As long as you're writing to SD card you can do this on an un-rooted android device too...

    • Anonymous
      June 17, 2014 at 5:06 pm

      where you from james?

    • Anonymous
      June 17, 2014 at 5:09 pm

      where you from james?

  67. Howard B
    June 3, 2014 at 12:12 am

    Or, if you're like me, you ripped all your old CDs and store them locally, not buying *anything* from Google and have no need to download *anything.* Not even once.

  68. Brayden Davis
    June 2, 2014 at 8:16 pm

    As far as downloading all the Play songs at once to my phone goes, I find it a lot easier to just go and click "keep on device" for the automatically created "Last Added" playlist Google Play gives you. It has all of your songs on it already, and will automatically download any new ones you put in your collection later

    • Mike
      November 5, 2014 at 10:00 am

      The "Last Added" playlist is limited to 500 songs.
      that's not enough for me.

  69. SH
    June 2, 2014 at 5:22 pm

    This is a great article. Ever since switching from iTunes to Google Music I've been downloading my music to my phone one album at a time, so this article will be a great help. Three quick questions: (1) it seems that a playlist on Google music has a limit of 1000 songs - is there any way to get around that limit; (2) if the new playlist includes songs that are already on the phone, does the app skip those songs during download, or does it download a duplicate; and (3) if I don't have a rooted phone, can I plug the phone into the USB on my computer and use Windows to move the songs to a SD card.
    Again, many thanks for this article

    • Justin D
      June 2, 2014 at 5:40 pm

      Thanks :) glad to help. I went back and tested what you asked, and this is what I found.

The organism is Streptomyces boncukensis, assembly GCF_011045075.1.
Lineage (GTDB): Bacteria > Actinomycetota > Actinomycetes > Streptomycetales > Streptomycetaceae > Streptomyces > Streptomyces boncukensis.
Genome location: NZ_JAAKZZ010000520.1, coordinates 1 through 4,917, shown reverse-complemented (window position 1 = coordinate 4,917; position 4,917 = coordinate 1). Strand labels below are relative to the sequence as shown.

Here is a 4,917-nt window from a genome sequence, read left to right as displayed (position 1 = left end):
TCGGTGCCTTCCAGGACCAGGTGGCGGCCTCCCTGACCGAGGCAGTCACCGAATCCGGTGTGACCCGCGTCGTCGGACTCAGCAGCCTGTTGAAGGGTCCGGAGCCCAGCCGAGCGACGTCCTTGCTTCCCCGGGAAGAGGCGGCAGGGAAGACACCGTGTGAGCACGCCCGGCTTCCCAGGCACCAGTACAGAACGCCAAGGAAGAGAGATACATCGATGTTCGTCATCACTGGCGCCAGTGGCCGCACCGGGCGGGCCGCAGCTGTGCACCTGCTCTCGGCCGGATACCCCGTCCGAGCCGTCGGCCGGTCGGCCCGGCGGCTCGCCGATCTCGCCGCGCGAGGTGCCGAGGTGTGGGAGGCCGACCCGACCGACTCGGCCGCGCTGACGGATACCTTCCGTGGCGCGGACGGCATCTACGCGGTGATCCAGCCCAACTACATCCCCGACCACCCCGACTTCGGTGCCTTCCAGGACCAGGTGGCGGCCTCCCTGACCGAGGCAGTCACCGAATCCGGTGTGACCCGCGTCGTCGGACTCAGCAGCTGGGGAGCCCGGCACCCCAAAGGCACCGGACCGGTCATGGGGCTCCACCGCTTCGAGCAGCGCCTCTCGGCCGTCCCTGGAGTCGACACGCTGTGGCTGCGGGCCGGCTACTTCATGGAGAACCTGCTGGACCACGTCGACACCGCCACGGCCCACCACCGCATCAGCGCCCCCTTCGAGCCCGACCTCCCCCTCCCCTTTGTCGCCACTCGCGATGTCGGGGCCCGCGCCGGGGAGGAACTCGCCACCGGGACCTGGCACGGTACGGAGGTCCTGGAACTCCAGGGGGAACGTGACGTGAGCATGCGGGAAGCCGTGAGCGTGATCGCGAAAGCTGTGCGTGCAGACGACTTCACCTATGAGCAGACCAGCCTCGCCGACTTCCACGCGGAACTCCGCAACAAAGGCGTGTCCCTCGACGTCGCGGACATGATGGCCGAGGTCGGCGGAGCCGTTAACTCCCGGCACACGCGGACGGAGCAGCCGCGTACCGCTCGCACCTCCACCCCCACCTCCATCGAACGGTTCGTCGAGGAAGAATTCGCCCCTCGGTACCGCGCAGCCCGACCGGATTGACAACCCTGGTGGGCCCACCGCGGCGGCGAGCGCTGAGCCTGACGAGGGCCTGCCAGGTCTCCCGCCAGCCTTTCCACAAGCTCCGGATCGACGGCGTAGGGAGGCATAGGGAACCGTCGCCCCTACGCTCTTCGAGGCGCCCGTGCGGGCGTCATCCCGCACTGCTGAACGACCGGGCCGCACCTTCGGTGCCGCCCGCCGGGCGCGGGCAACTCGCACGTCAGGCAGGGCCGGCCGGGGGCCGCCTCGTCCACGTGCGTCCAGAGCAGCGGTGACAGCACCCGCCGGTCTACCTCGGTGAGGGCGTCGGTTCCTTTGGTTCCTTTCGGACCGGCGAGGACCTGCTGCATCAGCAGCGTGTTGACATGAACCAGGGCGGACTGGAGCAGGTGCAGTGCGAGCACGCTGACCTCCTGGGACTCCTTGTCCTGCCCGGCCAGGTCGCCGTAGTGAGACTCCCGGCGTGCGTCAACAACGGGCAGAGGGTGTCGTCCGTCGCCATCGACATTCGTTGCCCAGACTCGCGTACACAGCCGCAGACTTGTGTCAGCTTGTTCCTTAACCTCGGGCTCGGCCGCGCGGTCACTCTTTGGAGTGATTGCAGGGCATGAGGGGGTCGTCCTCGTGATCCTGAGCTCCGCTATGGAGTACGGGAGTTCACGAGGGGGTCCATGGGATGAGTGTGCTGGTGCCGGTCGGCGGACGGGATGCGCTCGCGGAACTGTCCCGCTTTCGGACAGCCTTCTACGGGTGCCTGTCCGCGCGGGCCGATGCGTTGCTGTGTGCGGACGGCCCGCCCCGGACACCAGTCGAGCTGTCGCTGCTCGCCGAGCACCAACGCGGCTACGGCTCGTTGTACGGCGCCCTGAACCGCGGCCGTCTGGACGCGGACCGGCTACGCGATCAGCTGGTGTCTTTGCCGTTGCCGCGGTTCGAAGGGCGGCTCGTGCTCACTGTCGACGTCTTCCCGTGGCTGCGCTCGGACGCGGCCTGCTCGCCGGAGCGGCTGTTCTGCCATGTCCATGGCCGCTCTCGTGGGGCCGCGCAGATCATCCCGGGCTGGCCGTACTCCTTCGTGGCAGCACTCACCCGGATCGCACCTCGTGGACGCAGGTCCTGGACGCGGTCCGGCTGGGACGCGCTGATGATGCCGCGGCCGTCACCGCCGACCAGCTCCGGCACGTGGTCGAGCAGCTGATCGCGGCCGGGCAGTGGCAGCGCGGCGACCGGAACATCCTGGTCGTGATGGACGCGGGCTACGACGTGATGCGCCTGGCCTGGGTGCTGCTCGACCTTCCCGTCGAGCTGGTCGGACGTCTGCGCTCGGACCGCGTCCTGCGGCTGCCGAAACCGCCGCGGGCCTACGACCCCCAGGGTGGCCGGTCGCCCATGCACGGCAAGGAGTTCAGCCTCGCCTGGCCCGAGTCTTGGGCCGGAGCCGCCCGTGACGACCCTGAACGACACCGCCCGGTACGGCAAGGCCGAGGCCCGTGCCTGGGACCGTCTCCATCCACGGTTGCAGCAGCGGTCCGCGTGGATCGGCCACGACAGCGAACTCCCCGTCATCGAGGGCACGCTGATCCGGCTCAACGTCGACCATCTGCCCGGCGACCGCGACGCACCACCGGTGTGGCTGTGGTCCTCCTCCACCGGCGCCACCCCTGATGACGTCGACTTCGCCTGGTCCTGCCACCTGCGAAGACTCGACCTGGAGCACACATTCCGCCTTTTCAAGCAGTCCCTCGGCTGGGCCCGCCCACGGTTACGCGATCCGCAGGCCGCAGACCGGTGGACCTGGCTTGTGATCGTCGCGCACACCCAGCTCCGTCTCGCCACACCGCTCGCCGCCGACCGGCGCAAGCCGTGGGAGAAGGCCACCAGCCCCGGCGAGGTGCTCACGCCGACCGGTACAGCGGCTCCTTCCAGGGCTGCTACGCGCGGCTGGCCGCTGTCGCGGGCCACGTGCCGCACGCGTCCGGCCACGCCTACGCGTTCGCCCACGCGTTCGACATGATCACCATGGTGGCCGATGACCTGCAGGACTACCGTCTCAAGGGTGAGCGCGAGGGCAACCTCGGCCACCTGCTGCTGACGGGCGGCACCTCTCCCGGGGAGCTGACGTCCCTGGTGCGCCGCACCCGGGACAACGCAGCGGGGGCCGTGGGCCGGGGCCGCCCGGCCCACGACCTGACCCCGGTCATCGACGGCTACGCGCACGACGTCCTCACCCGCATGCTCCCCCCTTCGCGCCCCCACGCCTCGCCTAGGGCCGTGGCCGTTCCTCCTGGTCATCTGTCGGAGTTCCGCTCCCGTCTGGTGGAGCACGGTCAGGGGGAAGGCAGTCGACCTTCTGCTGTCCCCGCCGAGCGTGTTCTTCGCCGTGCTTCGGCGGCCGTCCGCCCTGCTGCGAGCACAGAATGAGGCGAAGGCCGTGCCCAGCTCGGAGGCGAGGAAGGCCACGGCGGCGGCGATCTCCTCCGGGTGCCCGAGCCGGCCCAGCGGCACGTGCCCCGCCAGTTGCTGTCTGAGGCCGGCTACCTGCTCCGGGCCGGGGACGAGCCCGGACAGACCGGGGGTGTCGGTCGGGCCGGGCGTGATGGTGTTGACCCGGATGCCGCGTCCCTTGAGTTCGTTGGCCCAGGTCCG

1) I don't think there is a way around this. If you have more than 1,000 songs, I would suggest making multiple playlists of 1,000 songs each.

      2) In my testing, it does NOT download a duplicate. Good news!

      3) This is a GREAT question, because it led to this discovery: If you go into Play Music's settings and set it to save to an external SD card rather than internal (assuming you have an external microSD), you can easily access all the files on that microSD card without root access. However, if it saves the files locally, they seem to be hidden in a part only accessible with root access. So if you have a microSD slot and card for your phone, you could connect to your Windows computer and move the files off with no problem, but unfortunately it doesn't seem possible without an external microSD to save the offline files to.

    • SH
      June 2, 2014 at 8:09 pm

      I just completely filled up my internal storage. Seems that the option to save to SD card is device specific and I'm out of luck. Oh well, c'est la vie.

  70. Rick
    June 2, 2014 at 3:08 pm

    "for some reason, Google only allows each song to be downloaded to your computer twice. "

    I'm pretty sure this two download limit does not apply if you use the Google Music Manager application:

    Also, unless something has changed since I tested it when it first came out, that also was not the case if you used the new Google Play Music app for Chrome, at least on Chrome OS, as described here:

    And when using either of these options you get a file with the artist and song name. That said, I have done it the way you describe as well in Android a few times.

    • Justin D
      June 2, 2014 at 6:11 pm

      Ah, I just went back and tried it, and you're right. It seems you can download it unlimited times. Thanks for pointing that out!

      That's strange, though, because in the past, even on Windows 8 with Music Manager installed, it would warn me about the 2 download limit. Glad to see that things have changed. :)

    • mirikal
      March 29, 2015 at 5:15 am

      Niciminaj music. No my phone

    • Brenda
      May 14, 2015 at 12:16 pm

      How to clean my phone so I could get to my music